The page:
But wait a second! GPL prevents other companies and developers to take the software and sell it for themselves, right? That's a strong incentive to create GPL'd software, right?
Well, no. Actually, it's irrelevant. It prevents selling the software as such, but it doesn't prevent anyone to sell the consultancy. In that scenario GPL — as opposed to MIT or similar licenses — only shrinks the target market but doesn't change the balance of powers between the original developer and the potential copycats.
The only way for the original developer to gain business advantage is to use dual licensing model. The software is free to be used in other GPL licensed software, however, to use it in proprietary applications you have to buy a license from the original developer. This model actually works — just check the story of MySQL. It has two fundamental problems though.
First, the product can't use any other GPL licensed software. The original developer has to own all copyrights to be able to offer an alternative commercial license. That strips the developer of the primary advantage that free software is supposed to provide: the networking effect, the fact that you can re-use the code and build new products using components that were already designed, written and tested by others. Thus, the developer wastes his efforts on rewriting existing pieces of code rather than producing new valuable free software.
Second, dual-licensing, when used as a tool to take advantage of the work done by volunteers and sell it for money, directing the revenue only to the original developer, is generally seen as unfair. It makes developers shun the dual-licensed projects which makes the amount of free software smaller in the long run.
There is still an option to package the GPL licensed software and sell enterprise support for it. This is what Red Hat have done after all and it's a billion dollar company today. There are two reasons why this model works. First, there's an exception from GPL for the applications built on top of Linux kernel. The applications running on Linux can be proprietary.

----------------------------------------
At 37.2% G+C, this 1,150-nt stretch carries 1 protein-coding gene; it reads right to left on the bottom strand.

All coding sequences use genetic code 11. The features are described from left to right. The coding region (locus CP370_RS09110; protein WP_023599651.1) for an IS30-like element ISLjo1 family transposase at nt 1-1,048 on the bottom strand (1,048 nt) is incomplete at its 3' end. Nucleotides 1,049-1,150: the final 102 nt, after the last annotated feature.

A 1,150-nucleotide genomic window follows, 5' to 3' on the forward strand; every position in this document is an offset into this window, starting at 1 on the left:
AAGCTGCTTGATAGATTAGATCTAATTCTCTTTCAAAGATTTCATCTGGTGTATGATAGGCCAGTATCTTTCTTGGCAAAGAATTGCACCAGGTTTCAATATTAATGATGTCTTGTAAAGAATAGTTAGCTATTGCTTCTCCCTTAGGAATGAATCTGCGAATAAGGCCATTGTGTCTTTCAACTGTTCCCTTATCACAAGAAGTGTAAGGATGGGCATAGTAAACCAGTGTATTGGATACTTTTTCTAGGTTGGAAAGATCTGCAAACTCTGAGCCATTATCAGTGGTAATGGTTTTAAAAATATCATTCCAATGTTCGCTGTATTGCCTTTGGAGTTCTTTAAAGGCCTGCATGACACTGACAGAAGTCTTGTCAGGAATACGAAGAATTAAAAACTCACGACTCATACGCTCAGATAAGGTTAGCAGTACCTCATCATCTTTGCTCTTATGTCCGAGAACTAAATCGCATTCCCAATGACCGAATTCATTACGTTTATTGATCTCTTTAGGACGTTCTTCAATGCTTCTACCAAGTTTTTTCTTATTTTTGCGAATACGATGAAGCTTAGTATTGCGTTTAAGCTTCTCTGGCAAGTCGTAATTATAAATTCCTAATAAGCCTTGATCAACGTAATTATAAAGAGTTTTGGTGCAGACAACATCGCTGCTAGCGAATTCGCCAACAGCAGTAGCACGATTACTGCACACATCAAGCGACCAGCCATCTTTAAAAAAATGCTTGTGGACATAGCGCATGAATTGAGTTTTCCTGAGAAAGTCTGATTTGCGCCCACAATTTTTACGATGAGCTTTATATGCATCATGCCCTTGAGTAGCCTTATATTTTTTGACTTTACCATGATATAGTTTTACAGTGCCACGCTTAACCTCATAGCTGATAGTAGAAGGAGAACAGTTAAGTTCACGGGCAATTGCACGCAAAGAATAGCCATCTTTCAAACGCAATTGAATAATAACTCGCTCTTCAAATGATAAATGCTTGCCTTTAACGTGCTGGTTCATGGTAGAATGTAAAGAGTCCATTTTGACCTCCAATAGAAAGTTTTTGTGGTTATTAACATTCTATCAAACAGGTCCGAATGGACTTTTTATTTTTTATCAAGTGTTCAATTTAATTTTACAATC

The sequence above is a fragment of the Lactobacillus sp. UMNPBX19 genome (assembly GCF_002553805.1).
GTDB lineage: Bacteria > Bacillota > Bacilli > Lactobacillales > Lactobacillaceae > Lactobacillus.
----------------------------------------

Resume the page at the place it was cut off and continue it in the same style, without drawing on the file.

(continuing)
Second, enterprises often create software for their own use. According to the GPL license they don't have to distribute their code unless they provide it to a third party. In other words, if they deliver binaries to a client, they have to attach the source code. If they don't deliver anything, as is the case of most software in banking industry etc. they don't have to make their code public.
Note that in both cases the free software benefits exactly as much as it would if the code was in the public domain. In the former case, there's a proprietary product running on top of free Linux kernel. In the latter case there's no publicly available product at all.
We can argue that although Red Hat clients don't produce any free software of their own, they pay for licenses and Red Hat uses part of its revenue to develop more free software. Yes, that's true. However, it would hold true even if the software was MIT licensed, BSD licensed or even part of public domain. There's no specific advantage resulting from GPL here.
Now, let's assume GPL is not aimed at software produced in commercial environment and its goal is rather to promote creation of free software by hobbyist programmers, in academia etc. What's interesting in this scenario is that money are no longer part of the equation. They get replaced by credit. Hobbyist programmers are rewarded by the fame they gain in the community. That being the case, permissive licenses make more sense in this case given that by using GPL you limit the community that will use the software and give you credit for it. For example, you may feel good if your code is made part of a BSD kernel. If you choose the GPL license, that door is closed for you. Even having one's code in a closed proprietary product can be source of credit: His code runs inside every iPhone and iPad. Cool!
Yet one more case: You may be natural born altruist and you may want to give your software for free, not caring about money or credit. In such case permissive licenses or public domain seem to match your needs more than GPL.